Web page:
Hypothesis 4 (H4): Browsing two storyboards regardless of the types will be more effective for users than viewing only one storyboard in indexing a video.

The third research question is regarding the order effect of which of two storyboard types comes first on subjects' summarizing or indexing ability for videos. It may be predicted that browsing the sequentially arranged storyboards before browsing the structurally arranged storyboards (SEQ-to-STR) will be more effective than browsing the two types in the reverse order (STR-to-SEQ). We will return to this line of reasoning later in the discussion section after hypothesis testing. Based on the third research question, the fifth and sixth hypotheses were developed.

Hypothesis 5 (H5): Browsing storyboards in the order of SEQ-to-STR will be more effective for increasing users' ability in summarizing videos than in the reversed order.

Hypothesis 6 (H6): Browsing storyboards in the order of SEQ-to-STR will be more effective for increasing users' ability in indexing videos than in the reversed order.

Method

  1. Top of page
  2. Abstract
  3. Introduction
  4. Literature Review
  5. Theoretical Framework
  6. Research Questions and Hypotheses
  7. Method
  8. Data Analysis: Results of Hypotheses Testing
  9. Discussion and Conclusion
  10. Acknowledgements
  11. References

Participants and Sample Videos

We recruited 26 participants from two universities: eight undergraduate and ten graduate students majoring in Library and Information Science from Myongji University and 8 undergraduate students majoring in Communication from Pukyong National University. We used six videos from the Open Video Project repository located at http://www.open-video.org. The videos were selected in our previous study (Kim, 2007) wherein 12 sample videos were classified under two groups: Group 1 consisted of six videos that best convey their meanings through images; Group 2 comprised six videos that best expressed their meanings through narration or through a combination of imagery and narration. For this study, as shown in Table 2, we used the six videos belonging to Group 1, because the mean accuracy values for Group 2, obtained from experimental tests used to summarize and index a video from the surrogate, were very low.

Table 2. Sample Video List
Video No.Segment TitleDuration (m:ss)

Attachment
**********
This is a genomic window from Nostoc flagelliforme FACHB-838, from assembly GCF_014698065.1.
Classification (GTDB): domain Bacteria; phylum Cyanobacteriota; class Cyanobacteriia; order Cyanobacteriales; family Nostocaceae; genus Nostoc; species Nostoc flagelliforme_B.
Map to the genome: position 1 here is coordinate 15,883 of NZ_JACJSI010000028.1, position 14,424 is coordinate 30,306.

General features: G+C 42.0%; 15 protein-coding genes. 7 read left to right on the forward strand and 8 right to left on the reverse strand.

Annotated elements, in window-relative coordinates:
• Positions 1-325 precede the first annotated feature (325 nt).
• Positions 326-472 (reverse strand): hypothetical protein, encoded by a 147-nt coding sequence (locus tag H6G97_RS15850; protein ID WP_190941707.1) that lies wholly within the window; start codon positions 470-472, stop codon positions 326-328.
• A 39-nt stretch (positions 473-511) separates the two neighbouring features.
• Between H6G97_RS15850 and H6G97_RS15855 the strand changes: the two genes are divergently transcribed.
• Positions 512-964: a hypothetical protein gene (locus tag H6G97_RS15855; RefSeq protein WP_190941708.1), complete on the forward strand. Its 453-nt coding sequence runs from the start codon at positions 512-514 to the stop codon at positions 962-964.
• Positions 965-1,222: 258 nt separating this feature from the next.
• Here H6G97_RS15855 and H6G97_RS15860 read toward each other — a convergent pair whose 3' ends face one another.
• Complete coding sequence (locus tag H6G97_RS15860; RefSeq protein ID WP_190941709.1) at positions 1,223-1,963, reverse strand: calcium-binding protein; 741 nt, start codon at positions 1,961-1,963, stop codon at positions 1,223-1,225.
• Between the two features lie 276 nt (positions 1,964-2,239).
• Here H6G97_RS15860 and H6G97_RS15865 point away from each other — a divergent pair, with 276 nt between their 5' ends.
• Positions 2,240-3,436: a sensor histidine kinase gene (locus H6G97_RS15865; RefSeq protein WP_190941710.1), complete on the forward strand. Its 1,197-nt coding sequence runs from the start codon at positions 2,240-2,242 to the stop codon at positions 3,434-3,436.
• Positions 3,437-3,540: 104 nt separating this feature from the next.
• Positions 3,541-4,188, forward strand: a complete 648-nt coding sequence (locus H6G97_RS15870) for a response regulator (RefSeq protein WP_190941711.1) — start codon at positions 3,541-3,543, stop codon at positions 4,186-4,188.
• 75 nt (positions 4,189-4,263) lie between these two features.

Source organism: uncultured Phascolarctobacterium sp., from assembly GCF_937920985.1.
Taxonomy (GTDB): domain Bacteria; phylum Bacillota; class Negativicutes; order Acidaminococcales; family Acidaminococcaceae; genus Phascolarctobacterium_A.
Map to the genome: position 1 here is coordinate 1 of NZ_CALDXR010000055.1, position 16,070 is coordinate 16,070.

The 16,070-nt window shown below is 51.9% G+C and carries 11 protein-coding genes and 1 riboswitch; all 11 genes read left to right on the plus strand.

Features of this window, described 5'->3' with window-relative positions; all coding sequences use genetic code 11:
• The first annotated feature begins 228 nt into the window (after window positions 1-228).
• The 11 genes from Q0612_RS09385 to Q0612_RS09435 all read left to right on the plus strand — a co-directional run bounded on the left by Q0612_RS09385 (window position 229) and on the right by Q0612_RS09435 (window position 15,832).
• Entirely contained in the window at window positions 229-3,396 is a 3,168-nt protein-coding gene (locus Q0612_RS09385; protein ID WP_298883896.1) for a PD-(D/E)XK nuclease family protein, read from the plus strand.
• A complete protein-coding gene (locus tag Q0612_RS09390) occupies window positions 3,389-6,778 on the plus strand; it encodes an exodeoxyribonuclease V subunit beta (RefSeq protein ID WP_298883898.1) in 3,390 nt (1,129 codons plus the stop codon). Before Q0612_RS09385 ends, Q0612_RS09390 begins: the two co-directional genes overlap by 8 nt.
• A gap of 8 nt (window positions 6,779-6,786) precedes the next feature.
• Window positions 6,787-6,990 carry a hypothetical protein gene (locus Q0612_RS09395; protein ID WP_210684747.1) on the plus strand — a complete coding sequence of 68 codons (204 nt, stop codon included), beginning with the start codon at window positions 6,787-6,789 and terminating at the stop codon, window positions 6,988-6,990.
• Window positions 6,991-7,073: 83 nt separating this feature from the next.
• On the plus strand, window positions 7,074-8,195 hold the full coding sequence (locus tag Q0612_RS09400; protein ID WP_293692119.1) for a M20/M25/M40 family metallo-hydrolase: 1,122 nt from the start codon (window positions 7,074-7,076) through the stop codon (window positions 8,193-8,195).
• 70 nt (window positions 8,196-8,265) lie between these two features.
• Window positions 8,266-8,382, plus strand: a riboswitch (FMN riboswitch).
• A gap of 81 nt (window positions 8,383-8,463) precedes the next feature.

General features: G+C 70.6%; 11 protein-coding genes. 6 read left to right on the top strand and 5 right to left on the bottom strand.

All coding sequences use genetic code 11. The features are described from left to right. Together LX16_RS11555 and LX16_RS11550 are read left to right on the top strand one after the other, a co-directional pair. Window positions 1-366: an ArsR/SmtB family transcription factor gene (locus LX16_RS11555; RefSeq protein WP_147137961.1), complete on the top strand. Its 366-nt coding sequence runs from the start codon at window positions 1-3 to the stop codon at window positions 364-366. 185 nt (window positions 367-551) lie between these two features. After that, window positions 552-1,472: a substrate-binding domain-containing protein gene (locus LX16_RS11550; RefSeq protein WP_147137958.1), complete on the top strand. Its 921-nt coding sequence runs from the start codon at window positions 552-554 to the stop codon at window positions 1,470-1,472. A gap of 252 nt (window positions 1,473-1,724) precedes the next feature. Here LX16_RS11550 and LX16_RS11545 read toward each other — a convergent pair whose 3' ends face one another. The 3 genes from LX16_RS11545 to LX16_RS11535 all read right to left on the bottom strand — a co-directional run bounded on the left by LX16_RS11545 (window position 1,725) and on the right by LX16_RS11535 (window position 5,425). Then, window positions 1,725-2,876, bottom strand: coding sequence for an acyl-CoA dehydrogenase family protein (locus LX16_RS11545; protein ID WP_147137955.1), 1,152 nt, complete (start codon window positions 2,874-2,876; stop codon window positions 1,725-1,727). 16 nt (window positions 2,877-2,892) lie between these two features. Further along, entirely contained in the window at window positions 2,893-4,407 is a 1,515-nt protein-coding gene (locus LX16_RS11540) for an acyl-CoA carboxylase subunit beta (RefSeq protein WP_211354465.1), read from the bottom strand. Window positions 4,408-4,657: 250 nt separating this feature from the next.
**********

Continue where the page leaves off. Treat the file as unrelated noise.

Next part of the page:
1Food Preservation04:27
2Earthquake02:36
3First Flying Machines04:18
4Computer Rage02:51
5Ubiquitous Computing in the Living Room04:02
6Automobile Tomorrow10:00

Creation of Storyboard Interfaces

We developed an HTML interface that contained two versions of the storyboards. The top part of Figure 1 shows the list of the six sample videos. As shown in the Figure 1, the sequential storyboards of three videos (videos 1, 3, and 5) were shown first, followed by the viewing of their structural storyboards. For the other videos (2, 4, and 6), their structural (or non-sequential) storyboards were shown first, followed by their sequential storyboards.

Each video was identified only by a video number, and it had two storyboards. In order to generate the sequential storyboards, we used the same storyboards as those created by the Open Video Project team, although we excluded some key-frames with captions (or redundant key-frames) in the storyboards, because we wanted to focus on the expressive power of the images in the key-frames. In order to extract the keyframes from video files, the team used a hybrid; they manually selected the most representative key-frames from the candidate key-frames that were extracted automatically on the basis of large intra-frame differences (Marchionini, Wildemuth and Geisler, 2006). Next, in order to construct the structural storyboards, we classified the same key-frames as those utilized in the sequential storyboards into three categories (events, agents, and background) and then displayed them. The bottom part of Figure 1 shows the sequential and structural storyboards of Video 1.